It is somehow incomprehensible that on the one hand the German citizens make the statement that one is quite willing to finance part of their consumption on credit, on the other hand, the concern about over-indebtedness grows. So at least the result of a recent survey, which was carried out by the opinion and market research institute TNS Emnid on behalf of Postbank among 1000 German citizens from 18 years. The result of this representative survey on the subject of over-indebtedness / debt trap has it all in itself.
Almost every second German is afraid of the debt trap
With as many as 42 percent of the German respondents, the number of those who fear over-indebtedness is quite worrying. The fear of those who are so afraid of getting rid of debt permanently and thus lose a significant loss of the previous quality of life can be seen here as a clear warning signal in our sometimes quite uncontrolled consumer society.
The interesting thing about this survey is how this result is divided among the individual age groups. The fear of the debt trap or over-indebtedness is particularly high in the group of 30- to 39-year-olds with 55 percent. Here is the fear of over-indebtedness in strong relation to the topic of family and loss of reputation. On the other hand, anxiety is less pronounced in the age group between 50 and 59. At 33 percent, the fear of over-indebtedness was significantly lower than in the age group of 30- to 39-year-olds.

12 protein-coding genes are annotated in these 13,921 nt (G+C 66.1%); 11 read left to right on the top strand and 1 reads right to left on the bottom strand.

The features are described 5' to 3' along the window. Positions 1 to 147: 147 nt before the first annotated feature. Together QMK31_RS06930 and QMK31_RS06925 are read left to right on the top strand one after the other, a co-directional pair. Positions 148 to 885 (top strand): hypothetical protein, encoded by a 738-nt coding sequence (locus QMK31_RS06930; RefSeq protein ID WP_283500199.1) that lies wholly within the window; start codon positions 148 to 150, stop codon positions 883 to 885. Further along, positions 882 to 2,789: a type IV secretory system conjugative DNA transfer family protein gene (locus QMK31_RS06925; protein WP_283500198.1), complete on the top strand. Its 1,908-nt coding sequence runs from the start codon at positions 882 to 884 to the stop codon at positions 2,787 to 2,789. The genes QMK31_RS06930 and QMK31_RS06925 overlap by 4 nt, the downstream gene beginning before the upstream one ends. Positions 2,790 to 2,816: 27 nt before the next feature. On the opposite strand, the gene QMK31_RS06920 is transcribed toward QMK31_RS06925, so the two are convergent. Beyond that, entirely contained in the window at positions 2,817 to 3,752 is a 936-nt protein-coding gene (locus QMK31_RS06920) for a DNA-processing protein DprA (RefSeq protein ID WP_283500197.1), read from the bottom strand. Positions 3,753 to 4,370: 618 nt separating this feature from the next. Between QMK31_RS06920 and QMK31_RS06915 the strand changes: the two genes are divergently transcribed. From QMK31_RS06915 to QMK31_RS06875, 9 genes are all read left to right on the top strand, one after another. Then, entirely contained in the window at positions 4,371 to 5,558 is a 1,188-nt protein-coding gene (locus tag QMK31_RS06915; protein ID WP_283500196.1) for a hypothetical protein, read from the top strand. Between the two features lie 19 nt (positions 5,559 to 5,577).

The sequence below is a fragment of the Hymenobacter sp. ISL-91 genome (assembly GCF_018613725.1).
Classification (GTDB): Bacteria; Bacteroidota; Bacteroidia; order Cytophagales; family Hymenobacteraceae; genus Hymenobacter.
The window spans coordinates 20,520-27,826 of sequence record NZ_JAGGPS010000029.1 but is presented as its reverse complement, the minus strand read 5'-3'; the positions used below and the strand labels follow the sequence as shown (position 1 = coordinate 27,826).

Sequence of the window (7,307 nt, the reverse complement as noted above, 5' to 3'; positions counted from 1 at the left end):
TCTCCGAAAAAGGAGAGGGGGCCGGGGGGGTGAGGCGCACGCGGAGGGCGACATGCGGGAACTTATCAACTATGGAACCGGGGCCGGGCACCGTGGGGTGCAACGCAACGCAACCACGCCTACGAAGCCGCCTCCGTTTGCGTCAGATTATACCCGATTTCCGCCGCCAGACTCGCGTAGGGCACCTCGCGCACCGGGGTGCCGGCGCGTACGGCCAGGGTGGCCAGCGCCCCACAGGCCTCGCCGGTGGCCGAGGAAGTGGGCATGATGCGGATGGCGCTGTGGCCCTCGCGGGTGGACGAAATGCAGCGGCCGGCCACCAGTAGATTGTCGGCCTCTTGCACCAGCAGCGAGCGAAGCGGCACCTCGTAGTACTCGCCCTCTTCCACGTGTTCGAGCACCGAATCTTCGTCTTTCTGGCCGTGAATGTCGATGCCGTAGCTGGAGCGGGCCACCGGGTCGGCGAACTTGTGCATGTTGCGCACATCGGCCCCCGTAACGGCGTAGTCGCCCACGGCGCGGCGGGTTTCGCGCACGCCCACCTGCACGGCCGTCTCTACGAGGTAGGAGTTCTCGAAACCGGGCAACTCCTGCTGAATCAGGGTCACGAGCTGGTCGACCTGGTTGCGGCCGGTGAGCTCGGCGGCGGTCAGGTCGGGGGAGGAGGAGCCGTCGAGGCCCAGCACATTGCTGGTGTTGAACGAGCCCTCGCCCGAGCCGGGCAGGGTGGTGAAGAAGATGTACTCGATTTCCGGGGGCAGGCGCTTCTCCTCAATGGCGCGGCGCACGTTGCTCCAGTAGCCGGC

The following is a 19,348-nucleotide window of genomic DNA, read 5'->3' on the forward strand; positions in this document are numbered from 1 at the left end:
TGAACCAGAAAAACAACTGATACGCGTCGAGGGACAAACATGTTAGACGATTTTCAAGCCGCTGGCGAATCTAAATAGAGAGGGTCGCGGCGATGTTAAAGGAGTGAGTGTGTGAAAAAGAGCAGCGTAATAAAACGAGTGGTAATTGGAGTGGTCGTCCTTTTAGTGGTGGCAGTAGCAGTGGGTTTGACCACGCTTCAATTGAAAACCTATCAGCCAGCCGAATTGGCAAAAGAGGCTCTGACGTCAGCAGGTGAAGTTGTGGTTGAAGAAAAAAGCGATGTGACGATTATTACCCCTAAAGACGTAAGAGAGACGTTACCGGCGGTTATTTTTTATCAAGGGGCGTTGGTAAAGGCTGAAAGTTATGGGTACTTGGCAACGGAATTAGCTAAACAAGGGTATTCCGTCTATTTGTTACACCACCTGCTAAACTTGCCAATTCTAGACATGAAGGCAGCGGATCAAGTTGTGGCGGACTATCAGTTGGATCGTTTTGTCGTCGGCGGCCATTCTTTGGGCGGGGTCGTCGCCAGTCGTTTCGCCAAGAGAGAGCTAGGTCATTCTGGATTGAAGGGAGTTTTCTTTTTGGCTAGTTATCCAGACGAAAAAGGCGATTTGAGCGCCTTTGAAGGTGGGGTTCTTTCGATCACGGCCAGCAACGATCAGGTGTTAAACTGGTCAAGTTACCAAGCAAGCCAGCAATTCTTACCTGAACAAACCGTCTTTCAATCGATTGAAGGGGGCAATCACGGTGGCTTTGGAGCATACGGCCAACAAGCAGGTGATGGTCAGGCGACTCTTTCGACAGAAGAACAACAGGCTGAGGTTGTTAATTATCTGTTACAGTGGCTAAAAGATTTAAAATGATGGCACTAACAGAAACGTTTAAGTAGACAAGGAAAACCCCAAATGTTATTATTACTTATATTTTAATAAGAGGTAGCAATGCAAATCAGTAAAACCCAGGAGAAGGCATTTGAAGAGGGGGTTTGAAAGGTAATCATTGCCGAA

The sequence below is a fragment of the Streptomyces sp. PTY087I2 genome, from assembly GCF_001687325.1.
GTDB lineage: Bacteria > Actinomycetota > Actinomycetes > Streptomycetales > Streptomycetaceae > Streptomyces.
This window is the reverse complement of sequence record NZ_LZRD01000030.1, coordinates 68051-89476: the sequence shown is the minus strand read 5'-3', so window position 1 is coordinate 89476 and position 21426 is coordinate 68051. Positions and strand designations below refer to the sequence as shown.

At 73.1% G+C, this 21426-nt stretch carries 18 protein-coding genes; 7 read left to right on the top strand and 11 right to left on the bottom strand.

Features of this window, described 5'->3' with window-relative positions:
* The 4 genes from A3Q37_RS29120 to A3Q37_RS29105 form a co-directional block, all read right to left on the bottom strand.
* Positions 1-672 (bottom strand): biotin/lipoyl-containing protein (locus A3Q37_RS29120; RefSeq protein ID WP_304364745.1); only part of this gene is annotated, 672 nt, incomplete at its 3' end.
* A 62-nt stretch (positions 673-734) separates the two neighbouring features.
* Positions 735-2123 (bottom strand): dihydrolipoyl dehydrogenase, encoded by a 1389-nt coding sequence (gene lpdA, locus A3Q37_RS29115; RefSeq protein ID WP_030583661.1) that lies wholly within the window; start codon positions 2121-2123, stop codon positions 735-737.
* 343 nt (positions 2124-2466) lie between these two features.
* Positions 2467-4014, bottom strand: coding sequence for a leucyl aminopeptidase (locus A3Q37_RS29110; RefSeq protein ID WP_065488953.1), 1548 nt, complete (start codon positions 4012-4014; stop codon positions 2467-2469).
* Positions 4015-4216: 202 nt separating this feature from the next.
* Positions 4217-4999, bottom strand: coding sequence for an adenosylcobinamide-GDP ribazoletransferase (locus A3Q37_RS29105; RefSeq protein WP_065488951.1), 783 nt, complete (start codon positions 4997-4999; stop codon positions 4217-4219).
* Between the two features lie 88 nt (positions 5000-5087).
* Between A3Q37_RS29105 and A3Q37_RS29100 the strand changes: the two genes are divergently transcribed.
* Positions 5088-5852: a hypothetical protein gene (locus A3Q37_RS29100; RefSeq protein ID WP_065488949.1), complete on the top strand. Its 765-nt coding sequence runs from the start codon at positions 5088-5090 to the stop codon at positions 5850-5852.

Income plays a big role in the fear of the debt trap
Another big factor in influencing the fear of the debt trap is the monthly income available to respondents. Thus, the fear of indebtedness is around 57 percent of those respondents who have an income of less than 1000 euros very pronounced. But for exactly this target group, other representative surveys also show that within this target group the tendency to use loan offers and zero-percent financing in retail is very pronounced. Basically, it is not often enough to point out that the corresponding lock offers from banks and the retail sector do not expire if one does not want to expose oneself to the danger of a debt trap.
The open dealing with debts is with every 2t. Citizens available
Accordingly, about 44 percent of Germans speak openly about their debts – with men with just under 49 percent dealing with their debts much more aggressively than women do about 40 percent of them. There is also a clear difference in terms of age: Respondents over the age of 60, at just under 35 percent, speak significantly less about their debts than 30- to 39-year-olds at 61 percent.